It was a go as Flight Engineers Jeffrey Williams and Maxim Suraev of the 21st International Space Station crew were launched in their Soyuz TMA-16 spacecraft from the Baikonur Cosmodrome in Kazakhstan at 3:14 a.m. EDT Wednesday to begin a six-month stay in space.
Image right: The Soyuz TMA-16 launches from the Baikonur Cosmodrome in Kazakhstan on Wednesday, Sept. 30, 2009 carrying Expedition 21 Flight Engineer Jeffrey N. Williams, Flight Engineer Maxim Suraev and spaceflight participant Guy Laliberté to the International Space Station. Photo Credit: NASA / Bill Ingalls
Less than 10 minutes after launch their spacecraft reached orbit, and its antennas and solar arrays were deployed shortly afterward. With Williams, a retired U.S. Army colonel, and Suraev, a colonel in the Russian Air Force, and spaceflight participant Guy Laliberté, flying under an agreement between the Russian Federal Space Agency and Space Adventures, Ltd.
The nine spacefarers will answer questions from reporters during a news conference from the complex at 9:10 a.m. October 6. The 30-minute news conference will be divided for U.S. journalists at NASA centers, Canadian media representatives at the Canadian Space Agency's headquarters in Quebec and European reporters. It will be broadcast live on NASA Television. For NASA TV streaming video, schedule and downlink information, visit:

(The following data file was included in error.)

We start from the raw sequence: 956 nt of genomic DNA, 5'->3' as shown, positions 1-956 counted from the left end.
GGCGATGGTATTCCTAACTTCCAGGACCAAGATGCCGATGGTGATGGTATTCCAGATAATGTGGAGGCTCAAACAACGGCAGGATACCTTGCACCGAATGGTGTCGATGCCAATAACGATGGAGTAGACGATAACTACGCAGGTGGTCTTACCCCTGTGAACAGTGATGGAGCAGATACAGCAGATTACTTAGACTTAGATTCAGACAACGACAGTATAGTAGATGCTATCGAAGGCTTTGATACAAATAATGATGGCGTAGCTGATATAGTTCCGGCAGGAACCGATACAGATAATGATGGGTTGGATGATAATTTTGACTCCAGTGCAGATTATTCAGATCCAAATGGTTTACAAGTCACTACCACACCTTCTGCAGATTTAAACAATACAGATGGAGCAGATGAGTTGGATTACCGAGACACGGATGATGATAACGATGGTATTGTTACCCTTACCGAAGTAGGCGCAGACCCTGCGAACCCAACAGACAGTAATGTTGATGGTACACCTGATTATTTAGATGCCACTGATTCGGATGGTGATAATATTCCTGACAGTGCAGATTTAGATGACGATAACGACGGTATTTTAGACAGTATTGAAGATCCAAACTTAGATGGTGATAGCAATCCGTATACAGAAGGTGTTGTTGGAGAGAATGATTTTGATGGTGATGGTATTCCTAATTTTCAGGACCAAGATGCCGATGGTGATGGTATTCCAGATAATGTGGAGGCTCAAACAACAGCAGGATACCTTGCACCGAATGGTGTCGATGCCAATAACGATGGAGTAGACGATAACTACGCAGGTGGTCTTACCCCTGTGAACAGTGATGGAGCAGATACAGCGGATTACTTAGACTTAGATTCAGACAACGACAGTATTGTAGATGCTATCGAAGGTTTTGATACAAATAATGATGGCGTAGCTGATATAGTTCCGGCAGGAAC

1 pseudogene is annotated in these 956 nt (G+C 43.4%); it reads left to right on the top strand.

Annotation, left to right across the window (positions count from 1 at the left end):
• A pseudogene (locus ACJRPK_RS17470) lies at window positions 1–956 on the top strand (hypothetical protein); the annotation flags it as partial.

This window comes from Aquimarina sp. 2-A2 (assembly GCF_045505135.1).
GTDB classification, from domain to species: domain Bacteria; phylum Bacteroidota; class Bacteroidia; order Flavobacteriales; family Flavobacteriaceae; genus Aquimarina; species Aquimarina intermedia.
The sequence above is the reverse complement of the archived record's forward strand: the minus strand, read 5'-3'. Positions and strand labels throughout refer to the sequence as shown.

Laliberté will depart the station with Expedition 20 crew members Commander Gennady Padalka and Flight Engineer Michael Barratt in their Soyuz TMA-14 on October 10. Padalka and Barratt launched to the station on March 26.
Image left:The Soyuz TMA-16 launches from the Baikonur Cosmodrome in Kazakhstan on Wednesday, Sept. 30, 2009, carrying Expedition 21 Flight Engineer Jeffrey N. Williams, Flight Engineer Maxim Suraev and Spaceflight Participant Guy Laliberté to the International Space Station. Photo Credit: NASA/Bill Ingalls
The Expedition 21 crew members will be welcomed by the Expedition 20 crew, including Flight Engineers Nicole Stott, Roman Romanenko, Robert Thirsk and Frank De Winne, who will transition to the Expedition 21 crew with the departure of Padalka and Barratt. With the inauguration of Expedition 21, De Winne of the European Space Agency will become the first European commander of the orbiting complex.
Williams, 51, is making his third trip to the space station. His first flight was aboard space shuttle Atlantis on the STS-101 mission, which delivered and installed over 5,000 pounds of equipment and supplies to the station in May 2000. In 2006, Williams served a six-month tour of duty aboard the station as an Expedition 13 flight engineer and science officer. Williams has logged over 193 days in space, including over 19 hours in three spacewalks.
Suraev, 37, is making his first flight into space. He is a graduate of the Kachin Air Force Pilot School and the Zhukovski Air Force Academy and received a law degree from the Russian Academy of Civil Service. Qualified as a test-cosmonaut in November 1999, Suraev served as a backup crew member for Expeditions 17 and 19.